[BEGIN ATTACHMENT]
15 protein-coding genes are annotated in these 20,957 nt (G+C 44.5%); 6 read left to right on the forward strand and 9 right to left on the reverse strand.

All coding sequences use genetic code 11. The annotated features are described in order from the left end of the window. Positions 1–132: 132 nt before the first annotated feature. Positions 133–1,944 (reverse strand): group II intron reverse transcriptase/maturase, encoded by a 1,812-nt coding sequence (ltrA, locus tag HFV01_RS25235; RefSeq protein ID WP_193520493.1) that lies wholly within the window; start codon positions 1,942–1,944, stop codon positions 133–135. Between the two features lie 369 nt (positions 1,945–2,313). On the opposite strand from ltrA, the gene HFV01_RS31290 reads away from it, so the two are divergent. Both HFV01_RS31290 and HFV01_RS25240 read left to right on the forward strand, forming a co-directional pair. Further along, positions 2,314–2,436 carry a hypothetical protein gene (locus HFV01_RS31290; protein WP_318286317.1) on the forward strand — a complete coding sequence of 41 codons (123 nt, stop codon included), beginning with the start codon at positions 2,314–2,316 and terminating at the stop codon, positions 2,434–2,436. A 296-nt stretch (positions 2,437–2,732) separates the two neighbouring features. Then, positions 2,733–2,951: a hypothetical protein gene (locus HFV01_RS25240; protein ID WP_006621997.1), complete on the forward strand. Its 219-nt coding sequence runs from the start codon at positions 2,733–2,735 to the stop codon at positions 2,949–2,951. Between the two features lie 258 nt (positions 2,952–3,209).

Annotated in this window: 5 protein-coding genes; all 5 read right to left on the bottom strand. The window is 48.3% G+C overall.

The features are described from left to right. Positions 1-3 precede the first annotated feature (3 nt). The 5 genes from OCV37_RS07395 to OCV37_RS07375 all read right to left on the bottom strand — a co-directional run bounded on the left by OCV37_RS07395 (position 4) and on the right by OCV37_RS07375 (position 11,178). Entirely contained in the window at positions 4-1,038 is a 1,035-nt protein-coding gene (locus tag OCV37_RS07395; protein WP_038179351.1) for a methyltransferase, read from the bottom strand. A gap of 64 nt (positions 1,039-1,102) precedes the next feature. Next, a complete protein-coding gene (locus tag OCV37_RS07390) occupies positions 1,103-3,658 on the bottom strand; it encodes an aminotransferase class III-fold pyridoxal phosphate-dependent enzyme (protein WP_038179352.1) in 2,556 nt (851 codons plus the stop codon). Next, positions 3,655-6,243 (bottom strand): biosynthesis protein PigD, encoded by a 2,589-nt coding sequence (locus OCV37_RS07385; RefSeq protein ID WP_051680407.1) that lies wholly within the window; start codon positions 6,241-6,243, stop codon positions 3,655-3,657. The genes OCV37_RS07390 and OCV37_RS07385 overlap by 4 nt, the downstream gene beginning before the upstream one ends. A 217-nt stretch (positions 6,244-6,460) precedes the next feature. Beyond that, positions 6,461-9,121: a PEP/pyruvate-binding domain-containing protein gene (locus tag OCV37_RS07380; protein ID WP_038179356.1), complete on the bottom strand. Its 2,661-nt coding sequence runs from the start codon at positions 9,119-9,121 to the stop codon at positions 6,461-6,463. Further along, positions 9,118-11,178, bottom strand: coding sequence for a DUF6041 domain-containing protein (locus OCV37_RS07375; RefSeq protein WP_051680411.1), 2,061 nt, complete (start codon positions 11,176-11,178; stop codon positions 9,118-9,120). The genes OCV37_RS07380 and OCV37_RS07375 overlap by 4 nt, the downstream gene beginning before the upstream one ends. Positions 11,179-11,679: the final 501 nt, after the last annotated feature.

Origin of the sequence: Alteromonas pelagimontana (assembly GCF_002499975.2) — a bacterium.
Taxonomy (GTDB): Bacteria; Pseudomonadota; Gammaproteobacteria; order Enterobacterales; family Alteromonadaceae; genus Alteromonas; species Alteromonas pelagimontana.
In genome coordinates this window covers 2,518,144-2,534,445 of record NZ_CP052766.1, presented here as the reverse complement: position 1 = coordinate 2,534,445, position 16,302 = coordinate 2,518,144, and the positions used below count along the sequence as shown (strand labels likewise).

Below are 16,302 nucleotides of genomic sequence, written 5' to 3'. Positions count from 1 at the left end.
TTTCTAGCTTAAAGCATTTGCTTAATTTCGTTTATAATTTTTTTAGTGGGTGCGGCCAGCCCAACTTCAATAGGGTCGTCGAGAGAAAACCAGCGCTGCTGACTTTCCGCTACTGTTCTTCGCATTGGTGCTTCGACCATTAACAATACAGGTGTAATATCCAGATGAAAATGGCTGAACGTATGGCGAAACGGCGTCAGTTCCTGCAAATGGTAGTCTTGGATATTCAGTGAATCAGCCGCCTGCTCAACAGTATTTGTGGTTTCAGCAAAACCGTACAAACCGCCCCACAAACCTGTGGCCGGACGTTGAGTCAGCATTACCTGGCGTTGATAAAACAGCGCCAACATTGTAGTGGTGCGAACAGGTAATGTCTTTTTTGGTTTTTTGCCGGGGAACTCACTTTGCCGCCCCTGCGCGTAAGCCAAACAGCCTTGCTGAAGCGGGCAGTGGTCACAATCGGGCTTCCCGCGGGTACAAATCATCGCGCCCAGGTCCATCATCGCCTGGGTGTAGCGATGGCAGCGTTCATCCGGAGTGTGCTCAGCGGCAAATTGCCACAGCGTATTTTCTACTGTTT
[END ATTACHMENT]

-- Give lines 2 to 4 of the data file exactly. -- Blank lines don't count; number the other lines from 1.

All coding sequences use genetic code 11. The annotated features are described in order from the left end of the window. Positions 1–132: 132 nt before the first annotated feature. Positions 133–1,944 (reverse strand): group II intron reverse transcriptase/maturase, encoded by a 1,812-nt coding sequence (ltrA, locus tag HFV01_RS25235; RefSeq protein ID WP_193520493.1) that lies wholly within the window; start codon positions 1,942–1,944, stop codon positions 133–135. Between the two features lie 369 nt (positions 1,945–2,313). On the opposite strand from ltrA, the gene HFV01_RS31290 reads away from it, so the two are divergent. Both HFV01_RS31290 and HFV01_RS25240 read left to right on the forward strand, forming a co-directional pair. Further along, positions 2,314–2,436 carry a hypothetical protein gene (locus HFV01_RS31290; protein WP_318286317.1) on the forward strand — a complete coding sequence of 41 codons (123 nt, stop codon included), beginning with the start codon at positions 2,314–2,316 and terminating at the stop codon, positions 2,434–2,436. A 296-nt stretch (positions 2,437–2,732) separates the two neighbouring features. Then, positions 2,733–2,951: a hypothetical protein gene (locus HFV01_RS25240; protein ID WP_006621997.1), complete on the forward strand. Its 219-nt coding sequence runs from the start codon at positions 2,733–2,735 to the stop codon at positions 2,949–2,951. Between the two features lie 258 nt (positions 2,952–3,209).

Annotated in this window: 5 protein-coding genes; all 5 read right to left on the bottom strand. The window is 48.3% G+C overall.

The features are described from left to right. Positions 1-3 precede the first annotated feature (3 nt). The 5 genes from OCV37_RS07395 to OCV37_RS07375 all read right to left on the bottom strand — a co-directional run bounded on the left by OCV37_RS07395 (position 4) and on the right by OCV37_RS07375 (position 11,178). Entirely contained in the window at positions 4-1,038 is a 1,035-nt protein-coding gene (locus tag OCV37_RS07395; protein WP_038179351.1) for a methyltransferase, read from the bottom strand. A gap of 64 nt (positions 1,039-1,102) precedes the next feature. Next, a complete protein-coding gene (locus tag OCV37_RS07390) occupies positions 1,103-3,658 on the bottom strand; it encodes an aminotransferase class III-fold pyridoxal phosphate-dependent enzyme (protein WP_038179352.1) in 2,556 nt (851 codons plus the stop codon). Next, positions 3,655-6,243 (bottom strand): biosynthesis protein PigD, encoded by a 2,589-nt coding sequence (locus OCV37_RS07385; RefSeq protein ID WP_051680407.1) that lies wholly within the window; start codon positions 6,241-6,243, stop codon positions 3,655-3,657. The genes OCV37_RS07390 and OCV37_RS07385 overlap by 4 nt, the downstream gene beginning before the upstream one ends. A 217-nt stretch (positions 6,244-6,460) precedes the next feature. Beyond that, positions 6,461-9,121: a PEP/pyruvate-binding domain-containing protein gene (locus tag OCV37_RS07380; protein ID WP_038179356.1), complete on the bottom strand. Its 2,661-nt coding sequence runs from the start codon at positions 9,119-9,121 to the stop codon at positions 6,461-6,463. Further along, positions 9,118-11,178, bottom strand: coding sequence for a DUF6041 domain-containing protein (locus OCV37_RS07375; RefSeq protein WP_051680411.1), 2,061 nt, complete (start codon positions 11,176-11,178; stop codon positions 9,118-9,120). The genes OCV37_RS07380 and OCV37_RS07375 overlap by 4 nt, the downstream gene beginning before the upstream one ends. Positions 11,179-11,679: the final 501 nt, after the last annotated feature.